As a .pdf attachment to an e-mail message, submit your work to your professor by 12:00 noon. Be certain the word "review" appears in the subject field of your message.

CONTACT

Where’s Brian when we need him? Is it really okay to call him at home in the middle of the night?

The classroom setting is such that not all needs can be met within it. I encourage you, therefore, to visit my office often. It is my pleasure to discuss grades, attendance, notes, lectures, or anything else which will make you a better student. Your grades can only benefit from regular communication with your professors. I will gladly work with you to arrange meeting times convenient to us both. Feel free to contact me:

  • by e-mail at mail@brianfuller.org [good].
  • by phone or voicemail at 616.498.4336 (49.VIDEO) [better].
  • in person [best].

ATTENDANCE & ETIQUETTE

Can I leave early to get to my next class across campus? What happens when I miss a class?

If you write a good essay or fail a math exam, you do so as an individual. But the success of a video production is often a collaborative endeavor that begins with attendance. You jeopardize any group project for which you show up late (or not at all). Reflecting the emphasis Media Production professors place on collaboration, strict attendance is required. Students will be penalized for late arrivals and early departures.

I’ve got tickets to leave early for spring break. Can I reschedule work to accommodate my travel plans?

Classes will not be held on holidays officially recognized by the college. All other days of the term are fair game for lectures, quizzes and assignments. Those students who plan to leave early for or return late from holiday breaks may not reschedule exams or other work.

Can I take class notes on my iPad? What are the professor’s expectations for electronic etiquette?

You’re encouraged to use smart phones, tablets, and laptops in disciplined ways which accomplish the work of the course. It’s considered rude, however, to engage in private communiqués (facebook, twitter, IMs, texts) during class.

Oops. My phone started ringing in class. Probably Mom calling…

The professor reserves the right to answer any cell phone call received by a student during class time. From a practical standpoint, you’d hate to ruin an otherwise fabulous take on location with a Justin Bieber ringtone.

I’ve seen this movie so many times, I can recite this scene by heart…

Common courtesy is expected of class members during class meetings. Specifically, students should not carry on conversations or make disturbing noises during lectures or screenings.

Since films are the primary texts of this course, the viewing experience should be respected by all. If you must get up during a film, please do so quietly and unobtrusively. Never walk in front of a television or in the throw of a movie projector during a screening.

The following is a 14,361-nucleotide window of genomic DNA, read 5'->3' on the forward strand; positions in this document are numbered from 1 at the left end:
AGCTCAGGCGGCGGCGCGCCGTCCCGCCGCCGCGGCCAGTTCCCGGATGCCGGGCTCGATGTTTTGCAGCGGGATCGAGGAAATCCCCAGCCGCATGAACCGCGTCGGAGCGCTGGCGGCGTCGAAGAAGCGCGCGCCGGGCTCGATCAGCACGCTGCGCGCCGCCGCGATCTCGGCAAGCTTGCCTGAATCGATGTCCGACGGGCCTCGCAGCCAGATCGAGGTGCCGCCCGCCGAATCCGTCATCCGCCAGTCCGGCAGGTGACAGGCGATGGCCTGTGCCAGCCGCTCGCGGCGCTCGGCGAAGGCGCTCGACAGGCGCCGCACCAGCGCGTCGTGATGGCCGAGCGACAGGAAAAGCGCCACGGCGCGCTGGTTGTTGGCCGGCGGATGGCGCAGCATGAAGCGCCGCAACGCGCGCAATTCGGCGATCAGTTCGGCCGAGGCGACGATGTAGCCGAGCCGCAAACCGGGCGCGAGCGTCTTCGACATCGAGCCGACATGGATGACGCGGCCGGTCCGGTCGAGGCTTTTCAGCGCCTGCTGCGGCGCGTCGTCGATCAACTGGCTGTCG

APPEALS

I’m dissatisfied with an assignment grade. Any chance I can have it changed?

Because there are no “right” and “wrong” answers in this field of study, I am open to a certain amount of discussion with regard to the grade awarded any given assignment. Appeals should be made in a timely fashion, within two class periods of grade notification/posting. You may be notified of a grade by the return of paperwork or, more usually, in the posting of grades and comments to Moodle. Appeals should be made face to face (not by phone, in writing or by e-mail) and offered with rhetorical and presentational clarity (After all, this is a communication class).

HONESTY & OWNERSHIP

I downloaded a great new song on iTunes. Can I use it in the soundtrack of my class film project?

The current edition of our college Code of Student Conduct notes that “the student-faculty relationship is based on trust and mutual respect which can be seriously undermined by the suspicion or reality of academic dishonesty.” It elsewhere defines plagiarism as “the use, by paraphrase or direct quotation, of the published or unpublished work of another person without full and clear acknowledgment.”

Though expected to abide by the document as a whole, Media Production students may benefit from specific awareness of conduct proscribed by Article IV of the Code:

  • Cheating, plagiarism, or other forms of academic dishonesty.
  • Unauthorized possession, duplication or use of keys or other access devices to any College premises or unauthorized entry to or use of College premises.
  • Use of computing facilities and resources in violation of copyright laws.

The standards of honesty and the penalties of dishonesty apply equally to words, ideas, visual images, auditory images, and all electrochemical means of storage and communication.

I will vigorously pursue prosecution of academic dishonesty to the very limit of sanctions allowed by the college (Article V, Sections D and E), up to and including failure of the course and expulsion from the college. I will just as vigorously work with student to prevent even unintended lapses of integrity. If you are uncertain about how to avoid plagiarism or other forms of academic dishonesty, please consult a member of the English faculty, the most recent edition of The Little, Brown Handbook,or (preferably) ask me.

While student media producers retain copyright ownership of their respective work, enrollment in this course constitutes your permission to let the college, the department, the professor, their representatives, and successors, exhibit and distribute for promotional purposes those media projects submitted in fulfillment of course assignments. Without any effect on your grade you may withhold or limit such permission by indicating your wish to do so in a note to your professor signed, witnessed, and dated, before the course’s drop date.